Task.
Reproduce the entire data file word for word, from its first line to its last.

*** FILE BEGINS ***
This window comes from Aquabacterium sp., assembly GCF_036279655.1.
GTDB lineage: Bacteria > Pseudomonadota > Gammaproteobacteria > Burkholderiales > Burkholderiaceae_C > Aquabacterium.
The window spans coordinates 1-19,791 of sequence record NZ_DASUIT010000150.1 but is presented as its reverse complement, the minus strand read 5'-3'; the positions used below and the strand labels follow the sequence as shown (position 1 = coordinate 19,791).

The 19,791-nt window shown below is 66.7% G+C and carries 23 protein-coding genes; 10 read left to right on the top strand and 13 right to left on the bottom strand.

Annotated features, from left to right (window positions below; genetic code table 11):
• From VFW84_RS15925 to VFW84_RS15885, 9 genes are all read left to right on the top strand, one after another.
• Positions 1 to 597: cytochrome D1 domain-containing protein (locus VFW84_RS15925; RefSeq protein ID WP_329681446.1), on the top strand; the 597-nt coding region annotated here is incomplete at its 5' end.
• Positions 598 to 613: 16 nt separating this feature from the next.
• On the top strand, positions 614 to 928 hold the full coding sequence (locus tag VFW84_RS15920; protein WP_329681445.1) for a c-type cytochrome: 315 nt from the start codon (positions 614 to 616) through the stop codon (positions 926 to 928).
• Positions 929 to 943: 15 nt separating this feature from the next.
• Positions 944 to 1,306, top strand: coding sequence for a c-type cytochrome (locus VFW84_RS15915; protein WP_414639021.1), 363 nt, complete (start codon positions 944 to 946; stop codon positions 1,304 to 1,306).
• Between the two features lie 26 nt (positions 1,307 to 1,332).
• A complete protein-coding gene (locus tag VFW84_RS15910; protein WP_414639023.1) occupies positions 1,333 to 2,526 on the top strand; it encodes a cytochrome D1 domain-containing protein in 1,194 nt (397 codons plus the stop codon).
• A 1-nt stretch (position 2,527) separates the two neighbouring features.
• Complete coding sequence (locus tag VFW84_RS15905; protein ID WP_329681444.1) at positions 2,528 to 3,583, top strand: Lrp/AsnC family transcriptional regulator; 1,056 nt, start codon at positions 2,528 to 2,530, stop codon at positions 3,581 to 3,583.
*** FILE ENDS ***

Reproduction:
This window comes from Aquabacterium sp., assembly GCF_036279655.1.
GTDB lineage: Bacteria > Pseudomonadota > Gammaproteobacteria > Burkholderiales > Burkholderiaceae_C > Aquabacterium.
The window spans coordinates 1-19,791 of sequence record NZ_DASUIT010000150.1 but is presented as its reverse complement, the minus strand read 5'-3'; the positions used below and the strand labels follow the sequence as shown (position 1 = coordinate 19,791).

The 19,791-nt window shown below is 66.7% G+C and carries 23 protein-coding genes; 10 read left to right on the top strand and 13 right to left on the bottom strand.

Annotated features, from left to right (window positions below; genetic code table 11):
• From VFW84_RS15925 to VFW84_RS15885, 9 genes are all read left to right on the top strand, one after another.
• Positions 1 to 597: cytochrome D1 domain-containing protein (locus VFW84_RS15925; RefSeq protein ID WP_329681446.1), on the top strand; the 597-nt coding region annotated here is incomplete at its 5' end.
• Positions 598 to 613: 16 nt separating this feature from the next.
• On the top strand, positions 614 to 928 hold the full coding sequence (locus tag VFW84_RS15920; protein WP_329681445.1) for a c-type cytochrome: 315 nt from the start codon (positions 614 to 616) through the stop codon (positions 926 to 928).
• Positions 929 to 943: 15 nt separating this feature from the next.
• Positions 944 to 1,306, top strand: coding sequence for a c-type cytochrome (locus VFW84_RS15915; protein WP_414639021.1), 363 nt, complete (start codon positions 944 to 946; stop codon positions 1,304 to 1,306).
• Between the two features lie 26 nt (positions 1,307 to 1,332).
• A complete protein-coding gene (locus tag VFW84_RS15910; protein WP_414639023.1) occupies positions 1,333 to 2,526 on the top strand; it encodes a cytochrome D1 domain-containing protein in 1,194 nt (397 codons plus the stop codon).
• A 1-nt stretch (position 2,527) separates the two neighbouring features.
• Complete coding sequence (locus tag VFW84_RS15905; protein ID WP_329681444.1) at positions 2,528 to 3,583, top strand: Lrp/AsnC family transcriptional regulator; 1,056 nt, start codon at positions 2,528 to 2,530, stop codon at positions 3,581 to 3,583.